"Every day colliers from the north of England tue up at the station's own wharf, where giant grabs, each lifting five tons of coal, can empty a cargo of 3,000 tons in a few hours. the grabs drop the coal into a hopper, from which it falls on to a conveyer belt, which carries it up a long slope to the top of a tower where it is weighed. Then it goes on a conveyer to the roof of the station, whence it falls through chutes to the mechanical stokers that feed it into the furnaces of the boilers. Steam turns the shafts of the turbines which are connected to the armatures of the huge dynamos. Two dynamos each have armatures wieghing 82 tons and need turbines of 140,000 horse power to keep them turning at 1,500 revolutions a minute. THe bearings of the turbines and dynamos run in baths of 7,000 gallons of oil. The waste steam from the turbines is turned into water again by condensers through which pass 2,000,000 gallons of the Thames every hour. The hot water from the condensers is pumped to the opposite band of the Thames, where is it used to heat blocks of flats. When all the turbines are working they drive dynamos generating 250,000 kilowatts, which is electric current equal to 330,000 horse-power.

Frederick The Monk
154577.  Wed Mar 07, 2007 10:42 am Reply with quote

Molly Cule wrote:
...... Thales, ...... called the curiosity elektrici, from elektron, the Greek work for amber.

I didn't know that. Come to think of it, as we don't have any of Thales writings, how do we know that? I thought the term was coined by Gilbert who took the name from the Greek for amber, describing the 'electric force' in De Magnete, Magneticisque Corporibus, et de Magno Magnete Tellure.

154960.  Thu Mar 08, 2007 9:29 am Reply with quote

Garrick says:

Q: ... what is electricity anyway?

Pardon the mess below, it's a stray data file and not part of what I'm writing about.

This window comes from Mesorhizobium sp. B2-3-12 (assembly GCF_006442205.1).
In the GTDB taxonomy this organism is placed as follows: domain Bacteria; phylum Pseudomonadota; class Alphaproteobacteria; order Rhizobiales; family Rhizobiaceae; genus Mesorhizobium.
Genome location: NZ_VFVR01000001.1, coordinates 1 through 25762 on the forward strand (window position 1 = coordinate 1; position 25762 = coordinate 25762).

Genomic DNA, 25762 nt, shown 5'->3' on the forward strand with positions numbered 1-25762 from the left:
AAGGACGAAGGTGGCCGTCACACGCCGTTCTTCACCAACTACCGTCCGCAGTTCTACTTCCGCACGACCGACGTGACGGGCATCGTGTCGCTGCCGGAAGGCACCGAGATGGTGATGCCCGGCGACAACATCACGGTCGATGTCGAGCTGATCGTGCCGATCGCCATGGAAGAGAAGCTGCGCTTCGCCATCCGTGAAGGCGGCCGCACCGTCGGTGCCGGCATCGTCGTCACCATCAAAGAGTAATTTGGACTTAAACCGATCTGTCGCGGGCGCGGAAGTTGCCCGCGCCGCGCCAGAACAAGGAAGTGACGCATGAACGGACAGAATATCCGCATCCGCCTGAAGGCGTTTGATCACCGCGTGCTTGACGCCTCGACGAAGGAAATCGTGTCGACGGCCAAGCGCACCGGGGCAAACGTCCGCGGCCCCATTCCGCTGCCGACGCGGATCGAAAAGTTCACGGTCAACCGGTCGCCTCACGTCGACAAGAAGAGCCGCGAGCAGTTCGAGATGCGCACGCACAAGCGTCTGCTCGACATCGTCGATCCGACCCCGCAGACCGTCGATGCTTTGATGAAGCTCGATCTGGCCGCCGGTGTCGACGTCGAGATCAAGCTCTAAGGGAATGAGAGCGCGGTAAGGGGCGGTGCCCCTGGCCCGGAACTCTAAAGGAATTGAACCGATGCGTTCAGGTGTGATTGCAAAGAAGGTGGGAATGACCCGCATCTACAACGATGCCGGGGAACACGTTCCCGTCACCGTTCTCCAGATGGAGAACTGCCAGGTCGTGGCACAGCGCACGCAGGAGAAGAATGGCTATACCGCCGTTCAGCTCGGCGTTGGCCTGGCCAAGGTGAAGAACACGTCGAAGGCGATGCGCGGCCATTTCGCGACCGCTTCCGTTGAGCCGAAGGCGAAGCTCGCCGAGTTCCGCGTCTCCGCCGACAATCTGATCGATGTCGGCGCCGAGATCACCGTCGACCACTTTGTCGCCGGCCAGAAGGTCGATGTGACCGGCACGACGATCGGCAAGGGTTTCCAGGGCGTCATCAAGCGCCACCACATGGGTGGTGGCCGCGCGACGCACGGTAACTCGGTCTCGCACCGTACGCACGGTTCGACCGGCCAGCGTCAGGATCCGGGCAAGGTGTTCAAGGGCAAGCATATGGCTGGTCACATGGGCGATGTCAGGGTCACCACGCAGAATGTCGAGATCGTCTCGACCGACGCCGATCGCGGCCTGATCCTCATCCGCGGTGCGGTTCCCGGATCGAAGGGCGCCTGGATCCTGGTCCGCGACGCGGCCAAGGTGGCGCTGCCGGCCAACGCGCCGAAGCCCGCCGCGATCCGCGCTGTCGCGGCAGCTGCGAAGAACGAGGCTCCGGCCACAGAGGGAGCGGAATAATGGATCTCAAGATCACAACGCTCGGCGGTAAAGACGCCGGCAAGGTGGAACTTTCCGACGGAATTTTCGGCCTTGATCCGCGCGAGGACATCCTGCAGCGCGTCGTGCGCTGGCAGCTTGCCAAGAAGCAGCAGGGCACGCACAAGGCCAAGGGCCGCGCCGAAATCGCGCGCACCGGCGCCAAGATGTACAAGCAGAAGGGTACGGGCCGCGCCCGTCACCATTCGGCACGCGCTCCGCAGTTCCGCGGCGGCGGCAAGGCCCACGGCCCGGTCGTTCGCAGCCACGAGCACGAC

Forfeit: Expensive
A: This will no doubt provoke a variety of explanations, sorry, "explanations", some of which may actually be right. There's no such thing, electricity is an umbrella term for a family of related phenomena. The best explanation I have found to date is at: , which points out that:
"Instead, approximately ten separate things have the name "electricity." There is no single stuff called "electricity." ELECTRICITY DOES NOT EXIST. Franklin, Edison, Thompson, and millions of science teachers should've had a long talk with Mrs. McCave before they decided to give a variety of independent science concepts just one single name [...]
"if you ask WHAT IS ELECTRICITY?, then all of the answers you'll find will just confuse you, and you'll never stop asking that question."
Which sounds fine by me.

154996.  Thu Mar 08, 2007 10:36 am Reply with quote

Hmmm. As that page kind of says, just because there are lots of different definitions (for different contexts in which the word is used) that hardly means that 'electricity doesn't exist'.

I think the 'scientific' definition at the top of the list explains it perfectly simply: the flow of electrons in a conductor. All the other terms at the bottom of the page aren't 'electricity' as such, which is why they have proper names.

Bit confusing that page. And made all the more suspect because the author has put 'Electrical Engineer' under his name, as if he feels he needs further 'proof'. He's also complaining about some fairly poorly written textbooks, but that should really be a complaint aimed at the authors, not the conspiratorial universe...